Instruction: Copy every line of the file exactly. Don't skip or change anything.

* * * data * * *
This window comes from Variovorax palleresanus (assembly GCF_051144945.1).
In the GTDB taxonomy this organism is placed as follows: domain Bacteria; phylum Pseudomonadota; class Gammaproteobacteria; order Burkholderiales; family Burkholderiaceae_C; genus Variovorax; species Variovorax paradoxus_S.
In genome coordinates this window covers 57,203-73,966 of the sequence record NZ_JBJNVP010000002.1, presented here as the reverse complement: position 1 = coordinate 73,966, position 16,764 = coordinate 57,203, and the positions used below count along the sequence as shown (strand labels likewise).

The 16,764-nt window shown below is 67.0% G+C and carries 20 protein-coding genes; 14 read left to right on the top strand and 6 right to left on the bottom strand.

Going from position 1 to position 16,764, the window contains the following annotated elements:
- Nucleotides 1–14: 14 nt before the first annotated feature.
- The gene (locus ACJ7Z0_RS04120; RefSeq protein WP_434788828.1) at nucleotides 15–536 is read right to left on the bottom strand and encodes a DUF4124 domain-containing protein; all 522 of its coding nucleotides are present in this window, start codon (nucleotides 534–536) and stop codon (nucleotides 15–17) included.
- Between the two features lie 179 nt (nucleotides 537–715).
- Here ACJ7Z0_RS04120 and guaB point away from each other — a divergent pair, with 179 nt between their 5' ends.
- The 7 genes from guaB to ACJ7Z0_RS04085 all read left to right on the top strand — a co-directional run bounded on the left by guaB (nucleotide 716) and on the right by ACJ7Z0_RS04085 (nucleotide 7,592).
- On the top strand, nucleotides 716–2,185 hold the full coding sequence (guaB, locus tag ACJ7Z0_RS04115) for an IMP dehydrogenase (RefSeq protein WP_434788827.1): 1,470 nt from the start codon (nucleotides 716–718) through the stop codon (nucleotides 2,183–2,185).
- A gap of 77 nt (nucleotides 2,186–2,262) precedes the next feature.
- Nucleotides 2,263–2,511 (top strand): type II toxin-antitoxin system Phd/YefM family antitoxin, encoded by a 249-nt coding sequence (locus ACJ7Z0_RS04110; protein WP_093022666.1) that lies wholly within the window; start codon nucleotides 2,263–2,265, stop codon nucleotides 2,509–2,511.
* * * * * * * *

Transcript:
This window comes from Variovorax palleresanus (assembly GCF_051144945.1).
In the GTDB taxonomy this organism is placed as follows: domain Bacteria; phylum Pseudomonadota; class Gammaproteobacteria; order Burkholderiales; family Burkholderiaceae_C; genus Variovorax; species Variovorax paradoxus_S.
In genome coordinates this window covers 57,203-73,966 of the sequence record NZ_JBJNVP010000002.1, presented here as the reverse complement: position 1 = coordinate 73,966, position 16,764 = coordinate 57,203, and the positions used below count along the sequence as shown (strand labels likewise).

The 16,764-nt window shown below is 67.0% G+C and carries 20 protein-coding genes; 14 read left to right on the top strand and 6 right to left on the bottom strand.

Going from position 1 to position 16,764, the window contains the following annotated elements:
- Nucleotides 1–14: 14 nt before the first annotated feature.
- The gene (locus ACJ7Z0_RS04120; RefSeq protein WP_434788828.1) at nucleotides 15–536 is read right to left on the bottom strand and encodes a DUF4124 domain-containing protein; all 522 of its coding nucleotides are present in this window, start codon (nucleotides 534–536) and stop codon (nucleotides 15–17) included.
- Between the two features lie 179 nt (nucleotides 537–715).
- Here ACJ7Z0_RS04120 and guaB point away from each other — a divergent pair, with 179 nt between their 5' ends.
- The 7 genes from guaB to ACJ7Z0_RS04085 all read left to right on the top strand — a co-directional run bounded on the left by guaB (nucleotide 716) and on the right by ACJ7Z0_RS04085 (nucleotide 7,592).
- On the top strand, nucleotides 716–2,185 hold the full coding sequence (guaB, locus tag ACJ7Z0_RS04115) for an IMP dehydrogenase (RefSeq protein WP_434788827.1): 1,470 nt from the start codon (nucleotides 716–718) through the stop codon (nucleotides 2,183–2,185).
- A gap of 77 nt (nucleotides 2,186–2,262) precedes the next feature.
- Nucleotides 2,263–2,511 (top strand): type II toxin-antitoxin system Phd/YefM family antitoxin, encoded by a 249-nt coding sequence (locus ACJ7Z0_RS04110; protein WP_093022666.1) that lies wholly within the window; start codon nucleotides 2,263–2,265, stop codon nucleotides 2,509–2,511.